C++ Exercises: Find the smallest element missing in a sorted array

C++ Array: Exercise-10 with Solution

Write a C++ program to find the smallest element missing in a sorted array.

Pictorial Presentation:

C++ Exercises: Find the smallest element missing in a sorted array

Sample Solution:

C++ Code :

using namespace std;

int smalest_missing_num(int nums[], int start_pos, int end_pos)
    if (start_pos  > end_pos)
        return end_pos + 1;
    if (start_pos != nums[start_pos])
        return start_pos;
    int mid = (start_pos + end_pos) / 2;
    if (nums[mid] == mid)
        return smalest_missing_num(nums, mid + 1, end_pos);
    return smalest_missing_num(nums, start_pos, mid);
int main()
    int nums[] = {0, 1, 3, 4, 5, 6, 7, 8, 10};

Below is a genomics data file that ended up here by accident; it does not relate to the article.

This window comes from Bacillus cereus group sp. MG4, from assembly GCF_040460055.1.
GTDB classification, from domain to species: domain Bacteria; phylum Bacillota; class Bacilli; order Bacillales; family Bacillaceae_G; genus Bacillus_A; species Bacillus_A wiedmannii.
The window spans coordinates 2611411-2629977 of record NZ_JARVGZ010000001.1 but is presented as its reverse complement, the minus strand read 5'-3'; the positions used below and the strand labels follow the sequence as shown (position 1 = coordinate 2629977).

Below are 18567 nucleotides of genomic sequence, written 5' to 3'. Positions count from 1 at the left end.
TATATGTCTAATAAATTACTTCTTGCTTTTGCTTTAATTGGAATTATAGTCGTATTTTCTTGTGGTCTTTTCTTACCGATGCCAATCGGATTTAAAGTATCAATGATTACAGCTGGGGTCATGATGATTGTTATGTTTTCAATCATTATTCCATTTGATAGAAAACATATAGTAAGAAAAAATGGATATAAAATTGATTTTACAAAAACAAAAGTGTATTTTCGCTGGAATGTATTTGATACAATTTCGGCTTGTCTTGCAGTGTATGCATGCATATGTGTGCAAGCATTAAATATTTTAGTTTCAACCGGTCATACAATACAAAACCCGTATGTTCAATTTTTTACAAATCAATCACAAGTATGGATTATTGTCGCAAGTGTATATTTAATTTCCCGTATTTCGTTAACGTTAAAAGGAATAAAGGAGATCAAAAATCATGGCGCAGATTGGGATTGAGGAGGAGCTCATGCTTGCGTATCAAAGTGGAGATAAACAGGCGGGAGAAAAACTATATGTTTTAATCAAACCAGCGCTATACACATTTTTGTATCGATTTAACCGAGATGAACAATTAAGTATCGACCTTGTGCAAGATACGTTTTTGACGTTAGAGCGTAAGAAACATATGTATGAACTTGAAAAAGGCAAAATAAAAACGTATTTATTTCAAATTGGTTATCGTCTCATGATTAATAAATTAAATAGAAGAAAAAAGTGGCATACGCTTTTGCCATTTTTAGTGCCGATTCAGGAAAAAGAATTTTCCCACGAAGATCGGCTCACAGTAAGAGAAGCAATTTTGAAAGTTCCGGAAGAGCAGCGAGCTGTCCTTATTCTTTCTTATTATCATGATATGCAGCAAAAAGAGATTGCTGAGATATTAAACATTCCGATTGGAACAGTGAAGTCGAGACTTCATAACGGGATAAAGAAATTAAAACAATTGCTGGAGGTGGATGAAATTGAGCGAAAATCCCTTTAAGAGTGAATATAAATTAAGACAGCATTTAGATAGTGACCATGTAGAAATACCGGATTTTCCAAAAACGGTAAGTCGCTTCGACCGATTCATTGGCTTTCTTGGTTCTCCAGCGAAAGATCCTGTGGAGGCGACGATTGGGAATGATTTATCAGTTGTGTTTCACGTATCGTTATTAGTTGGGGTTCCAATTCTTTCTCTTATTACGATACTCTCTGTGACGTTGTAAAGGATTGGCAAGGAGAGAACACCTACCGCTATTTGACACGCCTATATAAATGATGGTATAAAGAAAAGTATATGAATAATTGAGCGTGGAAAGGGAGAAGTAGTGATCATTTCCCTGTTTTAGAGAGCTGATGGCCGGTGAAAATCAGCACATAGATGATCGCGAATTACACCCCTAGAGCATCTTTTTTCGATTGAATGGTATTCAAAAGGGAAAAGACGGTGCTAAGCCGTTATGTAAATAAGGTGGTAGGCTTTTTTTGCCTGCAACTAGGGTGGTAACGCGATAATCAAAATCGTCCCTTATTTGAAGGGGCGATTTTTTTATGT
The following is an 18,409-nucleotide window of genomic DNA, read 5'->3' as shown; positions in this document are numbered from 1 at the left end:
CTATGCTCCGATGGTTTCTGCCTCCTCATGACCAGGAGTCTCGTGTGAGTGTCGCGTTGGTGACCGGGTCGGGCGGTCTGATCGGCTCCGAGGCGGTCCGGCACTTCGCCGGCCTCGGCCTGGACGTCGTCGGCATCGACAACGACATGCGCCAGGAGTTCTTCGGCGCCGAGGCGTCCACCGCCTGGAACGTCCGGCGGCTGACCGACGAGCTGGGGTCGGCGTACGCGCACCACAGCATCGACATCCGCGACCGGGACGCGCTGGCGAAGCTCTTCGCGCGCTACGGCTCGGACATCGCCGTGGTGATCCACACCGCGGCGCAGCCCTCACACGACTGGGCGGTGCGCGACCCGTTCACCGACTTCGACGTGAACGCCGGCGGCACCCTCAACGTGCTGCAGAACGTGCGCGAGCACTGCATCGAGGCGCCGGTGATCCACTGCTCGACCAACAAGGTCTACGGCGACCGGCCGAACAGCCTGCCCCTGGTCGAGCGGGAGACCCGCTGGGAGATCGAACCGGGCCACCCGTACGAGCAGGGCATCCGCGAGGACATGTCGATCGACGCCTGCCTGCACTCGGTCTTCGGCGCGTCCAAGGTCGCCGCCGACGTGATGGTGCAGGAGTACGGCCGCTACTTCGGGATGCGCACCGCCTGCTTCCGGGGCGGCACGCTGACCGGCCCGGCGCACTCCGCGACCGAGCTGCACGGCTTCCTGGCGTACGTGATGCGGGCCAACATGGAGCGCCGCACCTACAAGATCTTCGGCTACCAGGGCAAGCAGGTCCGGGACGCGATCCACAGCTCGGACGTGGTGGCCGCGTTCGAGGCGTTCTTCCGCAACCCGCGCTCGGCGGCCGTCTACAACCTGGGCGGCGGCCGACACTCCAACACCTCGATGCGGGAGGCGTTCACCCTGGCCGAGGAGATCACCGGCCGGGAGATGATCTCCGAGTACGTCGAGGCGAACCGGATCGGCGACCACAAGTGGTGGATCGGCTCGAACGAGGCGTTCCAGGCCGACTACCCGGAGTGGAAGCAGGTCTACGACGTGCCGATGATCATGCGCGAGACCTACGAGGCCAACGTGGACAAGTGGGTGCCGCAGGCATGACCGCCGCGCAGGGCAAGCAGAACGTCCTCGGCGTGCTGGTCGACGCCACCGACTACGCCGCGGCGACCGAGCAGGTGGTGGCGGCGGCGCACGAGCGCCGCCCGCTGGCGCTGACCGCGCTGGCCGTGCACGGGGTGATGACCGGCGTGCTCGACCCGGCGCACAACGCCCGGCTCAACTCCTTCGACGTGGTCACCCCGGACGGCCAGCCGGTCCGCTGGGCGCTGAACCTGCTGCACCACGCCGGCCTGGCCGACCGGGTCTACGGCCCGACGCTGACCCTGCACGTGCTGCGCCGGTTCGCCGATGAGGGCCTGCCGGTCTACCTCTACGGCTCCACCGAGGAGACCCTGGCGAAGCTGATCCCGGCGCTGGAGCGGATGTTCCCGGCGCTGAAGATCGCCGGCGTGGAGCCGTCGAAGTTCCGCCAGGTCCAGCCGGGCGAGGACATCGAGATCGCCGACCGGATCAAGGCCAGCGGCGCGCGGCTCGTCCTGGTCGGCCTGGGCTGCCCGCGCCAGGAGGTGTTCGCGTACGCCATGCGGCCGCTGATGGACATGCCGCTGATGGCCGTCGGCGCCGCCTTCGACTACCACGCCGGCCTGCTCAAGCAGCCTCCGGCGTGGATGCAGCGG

int result;
	int n = sizeof(nums)/sizeof(nums[0]);
	cout << "Original array: ";
    for (int i=0; i < n; i++) 
    cout << nums[i] <<" ";
    result = smalest_missing_num(nums, 0, n-1);
    cout << "\nSmallest missing element is " << result;
  return 0;     

Sample Output:

Original array: 0 1 3 4 5 6 7 8 10 
Smallest missing element is 2


Flowchart: Find the smallest element missing in a sorted array

C++ Code Editor:

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C++ Programming: Tips of the Day

Can I assume (bool)true == (int)1 for any C++ compiler?

According to the standard, you should be safe with that assumption. The C++ bool type has two values - true and false with corresponding values 1 and 0.

The thing to watch about for is mixing bool expressions and variables with BOOL expression and variables. The latter is defined as FALSE = 0 and TRUE != FALSE, which quite often in practice means that any value different from 0 is considered TRUE.

A lot of modern compilers will actually issue a warning for any code that implicitly tries to cast from BOOL to bool if the BOOL value is different than 0 or 1

Ref: https://bit.ly/3PWhs5N